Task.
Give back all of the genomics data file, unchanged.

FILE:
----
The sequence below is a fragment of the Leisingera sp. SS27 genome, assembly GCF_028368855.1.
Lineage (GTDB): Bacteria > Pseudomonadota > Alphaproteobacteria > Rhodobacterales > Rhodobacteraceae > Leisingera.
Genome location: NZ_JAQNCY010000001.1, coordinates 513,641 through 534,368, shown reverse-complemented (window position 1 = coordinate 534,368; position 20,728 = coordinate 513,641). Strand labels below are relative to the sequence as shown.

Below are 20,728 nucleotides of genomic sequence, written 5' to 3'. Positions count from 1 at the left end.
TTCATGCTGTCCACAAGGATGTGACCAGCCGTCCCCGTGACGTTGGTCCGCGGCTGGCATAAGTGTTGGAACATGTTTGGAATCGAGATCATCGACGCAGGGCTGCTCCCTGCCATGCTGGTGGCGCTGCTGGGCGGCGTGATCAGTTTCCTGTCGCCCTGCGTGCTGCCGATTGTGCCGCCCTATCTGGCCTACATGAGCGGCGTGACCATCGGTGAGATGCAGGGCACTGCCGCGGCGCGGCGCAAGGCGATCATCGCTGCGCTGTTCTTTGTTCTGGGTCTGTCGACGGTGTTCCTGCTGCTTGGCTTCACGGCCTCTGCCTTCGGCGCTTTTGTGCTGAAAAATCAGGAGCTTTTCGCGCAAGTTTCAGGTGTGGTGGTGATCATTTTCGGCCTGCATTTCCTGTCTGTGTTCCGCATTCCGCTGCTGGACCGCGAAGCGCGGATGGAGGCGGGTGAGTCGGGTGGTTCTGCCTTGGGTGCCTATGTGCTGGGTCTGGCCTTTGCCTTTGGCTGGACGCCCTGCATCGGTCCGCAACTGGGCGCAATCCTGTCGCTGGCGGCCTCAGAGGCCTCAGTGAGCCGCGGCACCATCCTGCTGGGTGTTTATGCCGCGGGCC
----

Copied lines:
The sequence below is a fragment of the Leisingera sp. SS27 genome, assembly GCF_028368855.1.
Lineage (GTDB): Bacteria > Pseudomonadota > Alphaproteobacteria > Rhodobacterales > Rhodobacteraceae > Leisingera.
Genome location: NZ_JAQNCY010000001.1, coordinates 513,641 through 534,368, shown reverse-complemented (window position 1 = coordinate 534,368; position 20,728 = coordinate 513,641). Strand labels below are relative to the sequence as shown.

Below are 20,728 nucleotides of genomic sequence, written 5' to 3'. Positions count from 1 at the left end.
TTCATGCTGTCCACAAGGATGTGACCAGCCGTCCCCGTGACGTTGGTCCGCGGCTGGCATAAGTGTTGGAACATGTTTGGAATCGAGATCATCGACGCAGGGCTGCTCCCTGCCATGCTGGTGGCGCTGCTGGGCGGCGTGATCAGTTTCCTGTCGCCCTGCGTGCTGCCGATTGTGCCGCCCTATCTGGCCTACATGAGCGGCGTGACCATCGGTGAGATGCAGGGCACTGCCGCGGCGCGGCGCAAGGCGATCATCGCTGCGCTGTTCTTTGTTCTGGGTCTGTCGACGGTGTTCCTGCTGCTTGGCTTCACGGCCTCTGCCTTCGGCGCTTTTGTGCTGAAAAATCAGGAGCTTTTCGCGCAAGTTTCAGGTGTGGTGGTGATCATTTTCGGCCTGCATTTCCTGTCTGTGTTCCGCATTCCGCTGCTGGACCGCGAAGCGCGGATGGAGGCGGGTGAGTCGGGTGGTTCTGCCTTGGGTGCCTATGTGCTGGGTCTGGCCTTTGCCTTTGGCTGGACGCCCTGCATCGGTCCGCAACTGGGCGCAATCCTGTCGCTGGCGGCCTCAGAGGCCTCAGTGAGCCGCGGCACCATCCTGCTGGGTGTTTATGCCGCGGGCC